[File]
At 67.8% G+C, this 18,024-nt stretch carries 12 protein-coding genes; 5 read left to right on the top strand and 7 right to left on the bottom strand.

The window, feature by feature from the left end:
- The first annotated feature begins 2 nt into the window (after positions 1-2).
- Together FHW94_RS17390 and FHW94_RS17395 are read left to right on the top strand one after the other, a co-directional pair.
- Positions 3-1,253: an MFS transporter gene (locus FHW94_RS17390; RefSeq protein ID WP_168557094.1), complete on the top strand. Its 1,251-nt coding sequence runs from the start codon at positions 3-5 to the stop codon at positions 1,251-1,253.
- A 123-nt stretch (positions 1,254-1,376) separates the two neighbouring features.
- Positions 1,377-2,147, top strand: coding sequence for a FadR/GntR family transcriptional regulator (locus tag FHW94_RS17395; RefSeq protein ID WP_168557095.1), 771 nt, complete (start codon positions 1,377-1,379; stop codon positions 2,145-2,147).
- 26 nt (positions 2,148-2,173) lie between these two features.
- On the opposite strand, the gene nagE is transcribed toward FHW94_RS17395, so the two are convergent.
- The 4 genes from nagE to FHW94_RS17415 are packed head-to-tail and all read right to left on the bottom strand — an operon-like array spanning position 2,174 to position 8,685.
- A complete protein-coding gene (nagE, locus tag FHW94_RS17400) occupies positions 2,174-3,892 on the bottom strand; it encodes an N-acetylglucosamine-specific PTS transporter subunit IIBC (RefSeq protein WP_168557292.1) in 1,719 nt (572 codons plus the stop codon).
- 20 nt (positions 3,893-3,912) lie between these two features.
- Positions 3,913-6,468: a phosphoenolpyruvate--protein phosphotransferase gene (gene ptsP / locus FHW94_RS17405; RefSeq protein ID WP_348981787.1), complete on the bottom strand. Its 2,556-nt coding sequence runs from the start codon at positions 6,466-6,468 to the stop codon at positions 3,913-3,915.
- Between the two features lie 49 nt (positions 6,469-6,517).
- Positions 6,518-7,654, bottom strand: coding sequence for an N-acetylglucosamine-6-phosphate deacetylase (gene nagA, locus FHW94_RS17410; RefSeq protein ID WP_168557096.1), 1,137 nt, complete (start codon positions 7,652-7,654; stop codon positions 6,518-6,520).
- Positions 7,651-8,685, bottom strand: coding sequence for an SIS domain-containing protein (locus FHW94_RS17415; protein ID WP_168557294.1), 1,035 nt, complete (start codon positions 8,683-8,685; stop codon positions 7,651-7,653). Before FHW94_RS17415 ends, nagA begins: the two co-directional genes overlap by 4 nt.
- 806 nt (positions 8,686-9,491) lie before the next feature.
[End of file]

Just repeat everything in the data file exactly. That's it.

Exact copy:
At 67.8% G+C, this 18,024-nt stretch carries 12 protein-coding genes; 5 read left to right on the top strand and 7 right to left on the bottom strand.

The window, feature by feature from the left end:
- The first annotated feature begins 2 nt into the window (after positions 1-2).
- Together FHW94_RS17390 and FHW94_RS17395 are read left to right on the top strand one after the other, a co-directional pair.
- Positions 3-1,253: an MFS transporter gene (locus FHW94_RS17390; RefSeq protein ID WP_168557094.1), complete on the top strand. Its 1,251-nt coding sequence runs from the start codon at positions 3-5 to the stop codon at positions 1,251-1,253.
- A 123-nt stretch (positions 1,254-1,376) separates the two neighbouring features.
- Positions 1,377-2,147, top strand: coding sequence for a FadR/GntR family transcriptional regulator (locus tag FHW94_RS17395; RefSeq protein ID WP_168557095.1), 771 nt, complete (start codon positions 1,377-1,379; stop codon positions 2,145-2,147).
- 26 nt (positions 2,148-2,173) lie between these two features.
- On the opposite strand, the gene nagE is transcribed toward FHW94_RS17395, so the two are convergent.
- The 4 genes from nagE to FHW94_RS17415 are packed head-to-tail and all read right to left on the bottom strand — an operon-like array spanning position 2,174 to position 8,685.
- A complete protein-coding gene (nagE, locus tag FHW94_RS17400) occupies positions 2,174-3,892 on the bottom strand; it encodes an N-acetylglucosamine-specific PTS transporter subunit IIBC (RefSeq protein WP_168557292.1) in 1,719 nt (572 codons plus the stop codon).
- 20 nt (positions 3,893-3,912) lie between these two features.
- Positions 3,913-6,468: a phosphoenolpyruvate--protein phosphotransferase gene (gene ptsP / locus FHW94_RS17405; RefSeq protein ID WP_348981787.1), complete on the bottom strand. Its 2,556-nt coding sequence runs from the start codon at positions 6,466-6,468 to the stop codon at positions 3,913-3,915.
- Between the two features lie 49 nt (positions 6,469-6,517).
- Positions 6,518-7,654, bottom strand: coding sequence for an N-acetylglucosamine-6-phosphate deacetylase (gene nagA, locus FHW94_RS17410; RefSeq protein ID WP_168557096.1), 1,137 nt, complete (start codon positions 7,652-7,654; stop codon positions 6,518-6,520).
- Positions 7,651-8,685, bottom strand: coding sequence for an SIS domain-containing protein (locus FHW94_RS17415; protein ID WP_168557294.1), 1,035 nt, complete (start codon positions 8,683-8,685; stop codon positions 7,651-7,653). Before FHW94_RS17415 ends, nagA begins: the two co-directional genes overlap by 4 nt.
- 806 nt (positions 8,686-9,491) lie before the next feature.